Monday, February 2, 2009

The Unemployment Office

Unemployment - Day 28 in Human Days; Day 20 in Business Days

It's been 7 hours and 28 days...since they took my job away.

Today I visited the NYS Unemployment Office in downtown Brooklyn for my mandatory appointment.  Few things get me onto the G train, but the ability to hold onto my $405 a week mandates G train terrain.  I sat in the waiting room surrounded by dozens of others who are out of work.  On the day I was laid off I knew I was not alone in my joblessness.  I live in Brooklyn, not a bubble.  Even weeks and months before my company's culling, I knew that the unemployment numbers throughout the country and right in NYC were skyrocketing.  But until it happened to me, it was all just numbers.  Today in the unemployment office, though, I looked around me and put faces to some of those numbers.  Not many attractive faces -- I clearly upped the hotness factor in the Brooklyn unemployment office -- but faces nonetheless.  And not merely faces...hearts and brains behind those faces.  Some even began to speak to one another while we waited, which is a rare thing in New York.  One guy cracked wise about how maybe he shoulda worn a tie.  I wondered whether a tie would've hindered or enhanced his professional, employment-seeking attire of timberlands and a backwards Mets cap, sweat stains and all.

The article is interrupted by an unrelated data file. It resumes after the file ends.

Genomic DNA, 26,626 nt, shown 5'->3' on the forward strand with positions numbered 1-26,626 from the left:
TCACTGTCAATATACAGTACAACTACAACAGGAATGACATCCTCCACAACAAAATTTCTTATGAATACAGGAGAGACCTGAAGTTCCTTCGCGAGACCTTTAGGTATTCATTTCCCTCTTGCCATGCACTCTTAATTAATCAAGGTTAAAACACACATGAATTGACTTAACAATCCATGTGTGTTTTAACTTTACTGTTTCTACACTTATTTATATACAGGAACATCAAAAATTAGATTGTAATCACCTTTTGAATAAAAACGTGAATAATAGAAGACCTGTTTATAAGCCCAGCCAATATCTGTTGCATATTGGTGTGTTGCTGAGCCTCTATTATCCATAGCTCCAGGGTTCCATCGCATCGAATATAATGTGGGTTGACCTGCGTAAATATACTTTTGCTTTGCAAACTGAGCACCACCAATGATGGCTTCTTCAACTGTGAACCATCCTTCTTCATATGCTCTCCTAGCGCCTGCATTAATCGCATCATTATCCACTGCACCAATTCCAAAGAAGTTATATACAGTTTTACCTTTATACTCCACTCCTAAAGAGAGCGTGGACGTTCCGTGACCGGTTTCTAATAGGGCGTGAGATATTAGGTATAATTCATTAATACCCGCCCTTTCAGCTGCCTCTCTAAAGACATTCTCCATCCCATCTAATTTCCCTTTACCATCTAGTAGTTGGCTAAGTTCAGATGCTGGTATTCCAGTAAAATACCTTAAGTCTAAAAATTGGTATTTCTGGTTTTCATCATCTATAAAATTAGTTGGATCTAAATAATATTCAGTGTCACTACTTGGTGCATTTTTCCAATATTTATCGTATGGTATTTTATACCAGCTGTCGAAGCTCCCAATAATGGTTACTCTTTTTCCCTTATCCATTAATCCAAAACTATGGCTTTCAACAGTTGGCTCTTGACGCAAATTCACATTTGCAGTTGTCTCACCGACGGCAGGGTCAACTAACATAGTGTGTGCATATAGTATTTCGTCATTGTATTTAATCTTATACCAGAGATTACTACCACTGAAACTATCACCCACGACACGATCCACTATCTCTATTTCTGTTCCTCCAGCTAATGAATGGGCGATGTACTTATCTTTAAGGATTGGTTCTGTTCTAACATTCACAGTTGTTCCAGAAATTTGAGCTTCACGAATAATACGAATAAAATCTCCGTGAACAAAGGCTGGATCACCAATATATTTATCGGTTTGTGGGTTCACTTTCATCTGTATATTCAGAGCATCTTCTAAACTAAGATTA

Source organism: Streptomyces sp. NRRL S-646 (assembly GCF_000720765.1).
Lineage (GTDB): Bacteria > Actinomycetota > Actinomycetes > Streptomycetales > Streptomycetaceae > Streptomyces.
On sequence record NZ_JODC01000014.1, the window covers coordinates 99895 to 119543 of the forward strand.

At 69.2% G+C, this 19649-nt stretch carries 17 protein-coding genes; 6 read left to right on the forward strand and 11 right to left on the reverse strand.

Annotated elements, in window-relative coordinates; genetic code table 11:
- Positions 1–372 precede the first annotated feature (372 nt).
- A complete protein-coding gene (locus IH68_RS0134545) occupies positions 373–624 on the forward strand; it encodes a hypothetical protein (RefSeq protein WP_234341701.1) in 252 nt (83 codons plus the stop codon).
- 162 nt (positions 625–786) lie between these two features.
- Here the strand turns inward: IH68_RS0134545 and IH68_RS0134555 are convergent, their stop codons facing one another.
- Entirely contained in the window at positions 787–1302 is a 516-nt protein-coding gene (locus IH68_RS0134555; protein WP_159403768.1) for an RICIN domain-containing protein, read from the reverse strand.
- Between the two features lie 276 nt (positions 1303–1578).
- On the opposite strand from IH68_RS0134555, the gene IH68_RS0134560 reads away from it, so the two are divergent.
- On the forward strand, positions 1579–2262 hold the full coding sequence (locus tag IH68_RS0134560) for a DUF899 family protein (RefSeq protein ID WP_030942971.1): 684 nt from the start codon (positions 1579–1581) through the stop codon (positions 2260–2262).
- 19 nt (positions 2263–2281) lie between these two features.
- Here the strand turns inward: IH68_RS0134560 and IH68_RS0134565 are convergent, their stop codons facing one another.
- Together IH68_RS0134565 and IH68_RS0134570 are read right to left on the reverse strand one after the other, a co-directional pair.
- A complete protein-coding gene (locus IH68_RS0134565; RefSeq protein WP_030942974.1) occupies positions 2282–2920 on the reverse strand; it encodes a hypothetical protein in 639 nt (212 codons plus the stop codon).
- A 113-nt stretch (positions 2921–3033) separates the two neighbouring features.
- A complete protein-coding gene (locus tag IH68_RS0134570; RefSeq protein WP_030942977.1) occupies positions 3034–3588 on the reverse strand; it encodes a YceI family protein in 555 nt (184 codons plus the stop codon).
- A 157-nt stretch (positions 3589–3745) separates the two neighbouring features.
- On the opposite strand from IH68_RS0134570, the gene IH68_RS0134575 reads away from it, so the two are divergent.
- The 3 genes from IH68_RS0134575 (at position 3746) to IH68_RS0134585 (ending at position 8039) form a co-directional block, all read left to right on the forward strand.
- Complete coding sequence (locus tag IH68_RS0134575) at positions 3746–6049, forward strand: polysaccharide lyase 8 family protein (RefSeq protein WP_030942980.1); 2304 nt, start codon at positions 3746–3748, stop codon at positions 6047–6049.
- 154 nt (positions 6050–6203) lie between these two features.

But those of us around him laughed.  And not just at him.  There was a charm to his self-deprecating, gold-chain wearin' manner.  And a charm to the tragically mustached woman with kind eyes who assisted the Eastern European man with page 3 of the redundant paperwork.  A stray hipster lending his pencil to an Asian man.  An Asian man saying thank you, wide smiling, at a loss for words and teeth. Two young women exchanging resume tips and phone numbers.  A tense-faced woman looking up from her blackberry long enough to take her coat off the seat next to her and offer it to the newest addition to the room.  So when the Hassidic man to my left who smelled of urine and Corn Flakes sneezed, I decided to bite the bullet: God Bless you, I said.  And when the man to my right kept stealing glances at my clipboard, trying to cheat off of my resume, I let him.  I may not have all the right answers, but okay, I'm willing to share 'em.  Gosh darnit...We are a community, I thought.  Different strokes, different folks, yes.  But we are all now a part of this same crisis.   Not a personal crisis.  A community crisis.  We are a community and we are all going through losses and we can either choose to suffer them alone or together.  I choose together.  And so I write.

I realized almost immediately that I didn't need to wear my pearls.  A camouflaged hoodie or chartreuse one-piece jumper would've sufficed.  But dress for the job you want, not the job you have, right?  Not that any of us there had jobs.  We could all be up for the same jobs, suit or hoodie.  (Mental note: re-evaluate willingness to purchase chartreuse one-piece jumper if given the opportunity.)  This is a whole new era of my life.  I can wear anything I want.  There are clearly no rules in the unemployment office.   I may as well rock it out while I can.